When a taxpayer considers or first contemplates that he or she may have made a tax mistake or a tax error, panic can set in. The taxpayer may begin to panic and believe that he or she will face significant consequences which may include significant fines, penalties, and additional consequences. Some sophisticated taxpayers may immediately begin to consider whether their potential tax situation is within the statutory period during which the IRS can bring an audit, investigation, or other tax enforcement proceedings.
However, the exact IRS audit look-back period that will apply to your situation is not always clear. Once this fact becomes apparent to a taxpayer, it may only add to their concern and anxiety over the potential consequences in their matter. The good news, however, is that there are only three main look-back periods that can apply. While we can generalize the types of factors and scenarios that characterize each, taxpayers should always seek individualized tax guidance prior to making tax or financial decisions. The tax attorneys and tax professionals of NewPoint Law Group can assist taxpayers in assessing the facts and law likely to apply in their situation so that they can take a strategic and prudent approach to a tax issue.
The Traditional Audit Period Allows for a Three-Year Look-back
If you are audited and do not fall into an exception or another type of special situation, it is highly likely that you will face an audit period that authorizes an IRS agent to examine up to and including your last three years of tax filings. Generally, the three-year look-back window applies for routine audits where there is no question regarding tax fraud, significant under-reported income, or other issues which will significantly complicate a tax audit or investigation.
However, even if you face the three-year audit period, that does not mean that you don’t face risks. For one, if the IRS agent discovers certain improprieties during the audit, the look-back window may be extended. Furthermore, three years of tax returns already provide IRS agents with sufficient materials to discover serious tax problems. Therefore, consult with a tax professional regardless of the type of audit you face.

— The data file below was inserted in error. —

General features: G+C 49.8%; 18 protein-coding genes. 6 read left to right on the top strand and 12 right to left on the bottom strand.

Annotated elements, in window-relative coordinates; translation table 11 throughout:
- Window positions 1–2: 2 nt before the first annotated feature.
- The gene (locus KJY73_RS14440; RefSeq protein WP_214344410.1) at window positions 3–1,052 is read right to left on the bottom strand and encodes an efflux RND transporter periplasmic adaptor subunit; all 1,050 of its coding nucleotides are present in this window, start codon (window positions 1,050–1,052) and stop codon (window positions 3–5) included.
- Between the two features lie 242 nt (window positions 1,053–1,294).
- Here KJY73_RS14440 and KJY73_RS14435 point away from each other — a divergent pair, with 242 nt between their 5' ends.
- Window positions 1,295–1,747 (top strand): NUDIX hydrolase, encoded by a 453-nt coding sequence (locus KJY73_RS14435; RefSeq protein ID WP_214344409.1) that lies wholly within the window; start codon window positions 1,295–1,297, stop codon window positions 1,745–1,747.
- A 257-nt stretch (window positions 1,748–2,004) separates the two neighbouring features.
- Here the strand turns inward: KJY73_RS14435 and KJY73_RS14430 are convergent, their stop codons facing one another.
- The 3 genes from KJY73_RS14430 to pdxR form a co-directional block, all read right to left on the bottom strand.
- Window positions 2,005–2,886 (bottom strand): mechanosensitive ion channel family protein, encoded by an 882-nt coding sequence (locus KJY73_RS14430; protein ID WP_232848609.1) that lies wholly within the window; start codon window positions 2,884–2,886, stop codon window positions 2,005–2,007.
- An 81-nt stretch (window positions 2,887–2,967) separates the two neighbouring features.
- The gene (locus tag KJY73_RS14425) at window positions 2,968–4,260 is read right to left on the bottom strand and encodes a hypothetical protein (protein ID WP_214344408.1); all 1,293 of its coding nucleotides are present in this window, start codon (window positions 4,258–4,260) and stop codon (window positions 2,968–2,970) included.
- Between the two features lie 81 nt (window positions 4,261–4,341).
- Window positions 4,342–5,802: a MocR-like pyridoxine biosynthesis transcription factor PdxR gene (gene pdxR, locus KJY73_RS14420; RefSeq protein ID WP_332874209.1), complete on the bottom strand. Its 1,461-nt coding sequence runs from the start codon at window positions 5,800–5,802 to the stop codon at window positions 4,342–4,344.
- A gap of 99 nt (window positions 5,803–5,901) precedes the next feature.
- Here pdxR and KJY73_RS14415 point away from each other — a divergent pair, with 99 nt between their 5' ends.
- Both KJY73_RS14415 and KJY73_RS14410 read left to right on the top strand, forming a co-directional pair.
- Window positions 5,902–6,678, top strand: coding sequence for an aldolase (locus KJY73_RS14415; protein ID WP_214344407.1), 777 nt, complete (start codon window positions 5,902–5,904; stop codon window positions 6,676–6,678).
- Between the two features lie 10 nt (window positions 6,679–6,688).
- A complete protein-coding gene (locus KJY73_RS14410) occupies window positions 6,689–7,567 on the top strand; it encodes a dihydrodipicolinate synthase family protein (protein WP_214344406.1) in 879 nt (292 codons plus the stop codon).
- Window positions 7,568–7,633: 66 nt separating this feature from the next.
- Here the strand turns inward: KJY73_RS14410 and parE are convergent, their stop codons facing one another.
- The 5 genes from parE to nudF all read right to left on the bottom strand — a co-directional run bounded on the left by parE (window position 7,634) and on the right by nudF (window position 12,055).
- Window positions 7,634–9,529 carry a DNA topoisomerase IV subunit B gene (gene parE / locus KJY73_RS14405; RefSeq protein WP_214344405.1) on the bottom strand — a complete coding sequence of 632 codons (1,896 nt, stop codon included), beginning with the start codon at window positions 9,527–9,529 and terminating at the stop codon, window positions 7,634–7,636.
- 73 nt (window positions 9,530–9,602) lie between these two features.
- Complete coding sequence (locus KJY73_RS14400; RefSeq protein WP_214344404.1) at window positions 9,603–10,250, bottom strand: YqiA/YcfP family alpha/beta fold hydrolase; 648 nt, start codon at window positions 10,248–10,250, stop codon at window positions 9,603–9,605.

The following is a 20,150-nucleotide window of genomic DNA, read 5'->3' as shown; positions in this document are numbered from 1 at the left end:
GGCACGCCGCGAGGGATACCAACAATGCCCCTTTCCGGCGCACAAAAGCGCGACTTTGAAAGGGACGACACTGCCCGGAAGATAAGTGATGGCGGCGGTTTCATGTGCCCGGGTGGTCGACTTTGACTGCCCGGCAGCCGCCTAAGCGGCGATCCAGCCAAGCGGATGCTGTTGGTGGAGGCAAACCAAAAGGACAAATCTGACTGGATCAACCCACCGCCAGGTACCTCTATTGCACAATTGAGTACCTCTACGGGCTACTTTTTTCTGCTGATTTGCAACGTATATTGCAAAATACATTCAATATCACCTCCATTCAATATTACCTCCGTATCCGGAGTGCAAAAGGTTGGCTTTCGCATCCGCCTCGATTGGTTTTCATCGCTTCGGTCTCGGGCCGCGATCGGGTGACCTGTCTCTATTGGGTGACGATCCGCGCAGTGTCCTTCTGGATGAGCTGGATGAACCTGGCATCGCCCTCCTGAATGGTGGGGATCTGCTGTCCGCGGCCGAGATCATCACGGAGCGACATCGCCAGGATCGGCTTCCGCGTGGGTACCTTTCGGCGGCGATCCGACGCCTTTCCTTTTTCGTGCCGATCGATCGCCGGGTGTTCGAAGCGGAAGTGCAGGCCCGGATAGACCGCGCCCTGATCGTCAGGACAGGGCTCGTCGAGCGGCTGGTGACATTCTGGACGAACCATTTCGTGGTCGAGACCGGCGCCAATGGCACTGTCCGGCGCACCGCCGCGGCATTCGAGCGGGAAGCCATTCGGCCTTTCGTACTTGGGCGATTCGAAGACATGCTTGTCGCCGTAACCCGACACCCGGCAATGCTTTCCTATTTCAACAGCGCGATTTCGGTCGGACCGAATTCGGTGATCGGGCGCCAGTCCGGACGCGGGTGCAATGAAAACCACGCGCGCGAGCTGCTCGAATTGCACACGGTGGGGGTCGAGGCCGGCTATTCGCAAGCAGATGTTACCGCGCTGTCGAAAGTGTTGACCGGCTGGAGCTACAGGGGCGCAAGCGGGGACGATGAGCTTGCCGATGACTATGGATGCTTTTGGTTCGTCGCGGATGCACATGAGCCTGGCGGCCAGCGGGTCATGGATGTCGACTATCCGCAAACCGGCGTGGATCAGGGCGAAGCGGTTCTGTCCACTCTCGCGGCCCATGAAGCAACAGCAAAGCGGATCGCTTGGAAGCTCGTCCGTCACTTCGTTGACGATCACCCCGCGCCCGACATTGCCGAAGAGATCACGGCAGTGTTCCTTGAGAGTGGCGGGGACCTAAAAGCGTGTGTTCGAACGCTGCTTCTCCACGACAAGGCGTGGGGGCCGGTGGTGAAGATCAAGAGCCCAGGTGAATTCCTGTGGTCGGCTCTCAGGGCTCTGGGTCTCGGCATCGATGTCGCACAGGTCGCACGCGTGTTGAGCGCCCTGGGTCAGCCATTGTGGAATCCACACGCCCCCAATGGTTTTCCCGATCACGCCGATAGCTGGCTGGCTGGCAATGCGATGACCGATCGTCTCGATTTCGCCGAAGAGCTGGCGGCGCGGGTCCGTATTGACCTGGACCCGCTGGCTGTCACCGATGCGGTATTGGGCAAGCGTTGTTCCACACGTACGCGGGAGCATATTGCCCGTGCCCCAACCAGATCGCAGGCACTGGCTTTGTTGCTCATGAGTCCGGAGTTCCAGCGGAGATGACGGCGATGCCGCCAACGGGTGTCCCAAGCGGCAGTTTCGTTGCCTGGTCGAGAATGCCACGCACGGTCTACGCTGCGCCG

In Certain Scenarios, a Six-Year Audit Period Is Justified
In certain scenarios, the normal three-year period during which an IRS agent can request and pull records and examine your finances can be doubled. The extended six-year audit window provides an IRS agent with a much larger sample of your finances and tax filings. When this audit window is authorized, the IRS agent is much more likely to be able to detect long-running fraud and other improprieties that may not be readily apparent during the limited three-year audit.
One of the times when a six-year audit period is justified is when a taxpayer fails to report a significant amount of their income. Generally, a six-year audit period is authorized when a taxpayer intentionally or accidentally fails to include greater than 25 percent of his or her annual income. As set forth above, making a significant understatement of income can include omitting income. But it is also much broader. Taxpayers who overstate the basis in a transaction resulting in a 25-percent understatement can also face the extended audit window. Furthermore, taxpayers who fail to report more than $5,000 in offshore assets are also subject to the extended audit period.
An Open-Ended Audit Will Result if You Fail to File Taxes and the IRS Can Ask for More Time
Unfortunately, there are scenarios where the audit look-back period can be even more lengthy. For one, the tax audit look-back period can extend in perpetuity when a taxpayer fails to file his or her taxes. The failure to file taxes means that a taxpayer may come to face a highly unfavorable tax return completed by the IRS. Furthermore, he or she will also be unable to claim any tax refund he or she would otherwise be entitled to receive. However, the worst aspect of being a tax non-filer is the fact that the tax year will never actually close and end up beyond the reach of the IRS.
Also important to note is that the IRS is free to request additional time from a taxpayer. In some scenarios, it is in the taxpayer’s best interest to consent to this request. However, in other scenarios, it may be strategic to pursue another route. Working with an experienced tax professional can help you make this determination.
Work with Tax Lawyers and CPAs when Worried about an Audit
If you are concerned about tax mistakes, a tax audit, or for how many tax years your IRS audit will cover it is prudent to speak to a tax attorney, CPA, or another tax professional. The lawyers and CPAs of NewPoint Law Group can provide guidance when you are facing a tax audit or other tax concerns. To schedule a free and confidential consultation at our Roseville or Folsom law offices, please call 1-800-358-0305 today.